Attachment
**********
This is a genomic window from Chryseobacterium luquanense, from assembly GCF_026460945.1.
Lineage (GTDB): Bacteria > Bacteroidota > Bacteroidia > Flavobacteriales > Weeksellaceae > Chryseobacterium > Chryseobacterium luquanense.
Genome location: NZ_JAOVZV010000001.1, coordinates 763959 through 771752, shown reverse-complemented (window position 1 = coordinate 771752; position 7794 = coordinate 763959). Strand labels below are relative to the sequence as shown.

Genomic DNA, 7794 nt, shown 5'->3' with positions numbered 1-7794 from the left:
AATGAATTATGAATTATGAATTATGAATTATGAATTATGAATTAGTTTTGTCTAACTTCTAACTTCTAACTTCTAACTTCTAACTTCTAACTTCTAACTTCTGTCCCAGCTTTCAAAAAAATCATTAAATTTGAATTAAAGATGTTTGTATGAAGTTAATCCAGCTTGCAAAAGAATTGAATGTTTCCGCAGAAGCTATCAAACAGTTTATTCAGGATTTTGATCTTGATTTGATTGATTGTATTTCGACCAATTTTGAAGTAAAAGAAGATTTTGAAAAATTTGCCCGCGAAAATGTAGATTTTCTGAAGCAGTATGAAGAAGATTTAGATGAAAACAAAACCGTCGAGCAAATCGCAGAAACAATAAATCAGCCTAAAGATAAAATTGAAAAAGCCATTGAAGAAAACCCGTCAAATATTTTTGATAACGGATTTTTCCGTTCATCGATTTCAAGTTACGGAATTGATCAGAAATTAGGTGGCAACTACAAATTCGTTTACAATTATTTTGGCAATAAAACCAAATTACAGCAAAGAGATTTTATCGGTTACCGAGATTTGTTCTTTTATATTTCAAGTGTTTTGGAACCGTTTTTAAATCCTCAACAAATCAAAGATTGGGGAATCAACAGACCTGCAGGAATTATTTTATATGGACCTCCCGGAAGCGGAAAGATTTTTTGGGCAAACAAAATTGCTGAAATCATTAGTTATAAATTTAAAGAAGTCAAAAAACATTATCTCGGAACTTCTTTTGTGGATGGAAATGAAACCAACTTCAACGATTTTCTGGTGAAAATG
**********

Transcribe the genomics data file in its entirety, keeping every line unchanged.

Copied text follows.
This is a genomic window from Chryseobacterium luquanense, from assembly GCF_026460945.1.
Lineage (GTDB): Bacteria > Bacteroidota > Bacteroidia > Flavobacteriales > Weeksellaceae > Chryseobacterium > Chryseobacterium luquanense.
Genome location: NZ_JAOVZV010000001.1, coordinates 763959 through 771752, shown reverse-complemented (window position 1 = coordinate 771752; position 7794 = coordinate 763959). Strand labels below are relative to the sequence as shown.

Genomic DNA, 7794 nt, shown 5'->3' with positions numbered 1-7794 from the left:
AATGAATTATGAATTATGAATTATGAATTATGAATTATGAATTAGTTTTGTCTAACTTCTAACTTCTAACTTCTAACTTCTAACTTCTAACTTCTAACTTCTGTCCCAGCTTTCAAAAAAATCATTAAATTTGAATTAAAGATGTTTGTATGAAGTTAATCCAGCTTGCAAAAGAATTGAATGTTTCCGCAGAAGCTATCAAACAGTTTATTCAGGATTTTGATCTTGATTTGATTGATTGTATTTCGACCAATTTTGAAGTAAAAGAAGATTTTGAAAAATTTGCCCGCGAAAATGTAGATTTTCTGAAGCAGTATGAAGAAGATTTAGATGAAAACAAAACCGTCGAGCAAATCGCAGAAACAATAAATCAGCCTAAAGATAAAATTGAAAAAGCCATTGAAGAAAACCCGTCAAATATTTTTGATAACGGATTTTTCCGTTCATCGATTTCAAGTTACGGAATTGATCAGAAATTAGGTGGCAACTACAAATTCGTTTACAATTATTTTGGCAATAAAACCAAATTACAGCAAAGAGATTTTATCGGTTACCGAGATTTGTTCTTTTATATTTCAAGTGTTTTGGAACCGTTTTTAAATCCTCAACAAATCAAAGATTGGGGAATCAACAGACCTGCAGGAATTATTTTATATGGACCTCCCGGAAGCGGAAAGATTTTTTGGGCAAACAAAATTGCTGAAATCATTAGTTATAAATTTAAAGAAGTCAAAAAACATTATCTCGGAACTTCTTTTGTGGATGGAAATGAAACCAACTTCAACGATTTTCTGGTGAAAATG